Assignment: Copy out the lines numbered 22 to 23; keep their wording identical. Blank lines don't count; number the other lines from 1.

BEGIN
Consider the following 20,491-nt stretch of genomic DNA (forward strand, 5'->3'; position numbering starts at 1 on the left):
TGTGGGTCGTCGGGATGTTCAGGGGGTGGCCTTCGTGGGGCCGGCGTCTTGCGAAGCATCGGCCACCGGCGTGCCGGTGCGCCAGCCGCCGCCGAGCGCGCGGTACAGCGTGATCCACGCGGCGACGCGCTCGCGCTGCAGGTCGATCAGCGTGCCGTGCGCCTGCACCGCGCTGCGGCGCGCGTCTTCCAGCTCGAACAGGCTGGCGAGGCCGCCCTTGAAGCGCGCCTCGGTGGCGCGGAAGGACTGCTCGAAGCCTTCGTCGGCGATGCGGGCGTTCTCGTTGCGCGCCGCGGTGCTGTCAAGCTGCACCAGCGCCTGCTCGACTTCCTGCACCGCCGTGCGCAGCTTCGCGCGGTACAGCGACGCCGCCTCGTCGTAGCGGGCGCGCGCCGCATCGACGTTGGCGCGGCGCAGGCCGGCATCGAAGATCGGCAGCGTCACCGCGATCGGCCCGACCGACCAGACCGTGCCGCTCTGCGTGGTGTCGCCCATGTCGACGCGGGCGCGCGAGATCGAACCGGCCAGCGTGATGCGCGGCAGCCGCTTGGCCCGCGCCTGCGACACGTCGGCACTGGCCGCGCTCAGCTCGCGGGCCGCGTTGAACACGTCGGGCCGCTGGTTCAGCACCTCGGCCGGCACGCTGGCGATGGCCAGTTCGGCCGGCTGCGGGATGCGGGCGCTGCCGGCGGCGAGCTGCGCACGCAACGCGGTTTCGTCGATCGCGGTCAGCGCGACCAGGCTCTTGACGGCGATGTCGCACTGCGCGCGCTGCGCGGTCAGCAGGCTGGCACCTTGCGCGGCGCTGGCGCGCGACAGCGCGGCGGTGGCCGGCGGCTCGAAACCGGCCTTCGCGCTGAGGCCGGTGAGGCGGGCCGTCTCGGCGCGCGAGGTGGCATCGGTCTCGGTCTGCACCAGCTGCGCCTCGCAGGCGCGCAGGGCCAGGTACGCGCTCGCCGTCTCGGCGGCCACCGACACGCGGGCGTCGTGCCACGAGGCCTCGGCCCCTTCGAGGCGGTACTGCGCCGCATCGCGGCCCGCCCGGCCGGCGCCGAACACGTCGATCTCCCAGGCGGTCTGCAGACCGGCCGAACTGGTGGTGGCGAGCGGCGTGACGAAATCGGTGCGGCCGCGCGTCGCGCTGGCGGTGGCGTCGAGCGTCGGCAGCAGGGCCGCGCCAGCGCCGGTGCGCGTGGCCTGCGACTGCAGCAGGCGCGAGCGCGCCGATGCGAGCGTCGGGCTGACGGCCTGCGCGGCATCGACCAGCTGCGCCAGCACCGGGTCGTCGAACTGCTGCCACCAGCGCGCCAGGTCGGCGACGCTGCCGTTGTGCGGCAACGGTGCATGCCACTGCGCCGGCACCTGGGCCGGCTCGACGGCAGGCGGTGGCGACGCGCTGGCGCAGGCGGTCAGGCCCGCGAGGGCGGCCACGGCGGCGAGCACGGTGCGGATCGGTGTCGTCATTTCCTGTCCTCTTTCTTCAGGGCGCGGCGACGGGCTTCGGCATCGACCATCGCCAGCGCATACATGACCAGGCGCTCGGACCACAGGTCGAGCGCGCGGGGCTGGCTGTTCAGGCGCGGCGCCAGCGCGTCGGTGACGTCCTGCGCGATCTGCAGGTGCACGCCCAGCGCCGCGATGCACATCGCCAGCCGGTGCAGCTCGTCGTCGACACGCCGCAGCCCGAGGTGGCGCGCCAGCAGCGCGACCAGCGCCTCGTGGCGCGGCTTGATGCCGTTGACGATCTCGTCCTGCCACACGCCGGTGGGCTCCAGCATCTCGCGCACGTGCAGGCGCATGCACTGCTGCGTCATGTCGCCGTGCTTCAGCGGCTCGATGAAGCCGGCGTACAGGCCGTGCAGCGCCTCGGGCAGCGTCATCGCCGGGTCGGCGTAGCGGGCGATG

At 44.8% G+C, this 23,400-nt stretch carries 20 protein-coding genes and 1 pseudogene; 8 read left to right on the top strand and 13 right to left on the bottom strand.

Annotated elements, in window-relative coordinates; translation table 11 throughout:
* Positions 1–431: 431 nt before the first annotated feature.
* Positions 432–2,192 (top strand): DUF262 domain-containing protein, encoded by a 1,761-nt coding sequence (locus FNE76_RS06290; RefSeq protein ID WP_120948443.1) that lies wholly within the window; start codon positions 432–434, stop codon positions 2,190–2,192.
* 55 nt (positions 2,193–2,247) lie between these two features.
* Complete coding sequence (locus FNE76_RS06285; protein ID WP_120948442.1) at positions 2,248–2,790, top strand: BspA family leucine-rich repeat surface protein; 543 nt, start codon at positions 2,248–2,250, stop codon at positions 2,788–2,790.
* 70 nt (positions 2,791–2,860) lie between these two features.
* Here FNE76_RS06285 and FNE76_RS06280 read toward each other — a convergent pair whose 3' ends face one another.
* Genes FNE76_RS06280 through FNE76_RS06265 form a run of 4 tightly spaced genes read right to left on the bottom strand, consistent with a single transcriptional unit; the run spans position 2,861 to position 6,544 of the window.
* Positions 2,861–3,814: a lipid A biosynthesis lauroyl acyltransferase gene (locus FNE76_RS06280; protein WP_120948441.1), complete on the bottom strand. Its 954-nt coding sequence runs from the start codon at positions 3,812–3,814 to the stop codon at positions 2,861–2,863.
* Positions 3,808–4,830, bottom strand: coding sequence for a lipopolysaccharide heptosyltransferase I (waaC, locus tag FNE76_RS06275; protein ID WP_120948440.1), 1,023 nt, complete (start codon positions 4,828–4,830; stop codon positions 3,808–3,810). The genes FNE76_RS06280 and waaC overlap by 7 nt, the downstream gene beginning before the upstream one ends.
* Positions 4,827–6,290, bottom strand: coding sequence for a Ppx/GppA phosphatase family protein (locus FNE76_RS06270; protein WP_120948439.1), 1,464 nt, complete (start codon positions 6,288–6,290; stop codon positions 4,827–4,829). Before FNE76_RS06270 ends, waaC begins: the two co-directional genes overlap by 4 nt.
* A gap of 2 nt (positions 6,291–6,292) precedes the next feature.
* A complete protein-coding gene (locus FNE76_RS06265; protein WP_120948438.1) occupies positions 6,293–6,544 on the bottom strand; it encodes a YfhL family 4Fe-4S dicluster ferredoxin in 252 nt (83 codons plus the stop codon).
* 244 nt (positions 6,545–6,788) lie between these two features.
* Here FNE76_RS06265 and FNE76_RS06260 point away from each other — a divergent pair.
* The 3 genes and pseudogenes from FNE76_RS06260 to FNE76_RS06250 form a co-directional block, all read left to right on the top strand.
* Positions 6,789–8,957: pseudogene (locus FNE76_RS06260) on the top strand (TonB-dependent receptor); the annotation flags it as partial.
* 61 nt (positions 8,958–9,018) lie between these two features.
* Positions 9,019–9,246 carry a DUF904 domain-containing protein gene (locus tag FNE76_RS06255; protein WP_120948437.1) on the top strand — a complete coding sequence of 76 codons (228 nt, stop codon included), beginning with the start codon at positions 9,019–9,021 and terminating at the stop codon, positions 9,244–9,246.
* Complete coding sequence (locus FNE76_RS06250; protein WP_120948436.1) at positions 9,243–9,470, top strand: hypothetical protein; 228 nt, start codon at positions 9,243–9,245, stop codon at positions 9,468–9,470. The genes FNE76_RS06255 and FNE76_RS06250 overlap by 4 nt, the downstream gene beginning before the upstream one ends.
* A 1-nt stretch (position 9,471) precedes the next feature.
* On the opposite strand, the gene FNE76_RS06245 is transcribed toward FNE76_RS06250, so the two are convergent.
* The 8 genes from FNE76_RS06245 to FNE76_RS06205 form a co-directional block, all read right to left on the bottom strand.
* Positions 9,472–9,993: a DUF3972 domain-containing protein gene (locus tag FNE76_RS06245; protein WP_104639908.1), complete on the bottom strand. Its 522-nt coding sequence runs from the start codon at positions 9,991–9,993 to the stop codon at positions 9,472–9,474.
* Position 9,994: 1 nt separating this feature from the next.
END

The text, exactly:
* Positions 9,019–9,246 carry a DUF904 domain-containing protein gene (locus tag FNE76_RS06255; protein WP_120948437.1) on the top strand — a complete coding sequence of 76 codons (228 nt, stop codon included), beginning with the start codon at positions 9,019–9,021 and terminating at the stop codon, positions 9,244–9,246.
* Complete coding sequence (locus FNE76_RS06250; protein WP_120948436.1) at positions 9,243–9,470, top strand: hypothetical protein; 228 nt, start codon at positions 9,243–9,245, stop codon at positions 9,468–9,470. The genes FNE76_RS06255 and FNE76_RS06250 overlap by 4 nt, the downstream gene beginning before the upstream one ends.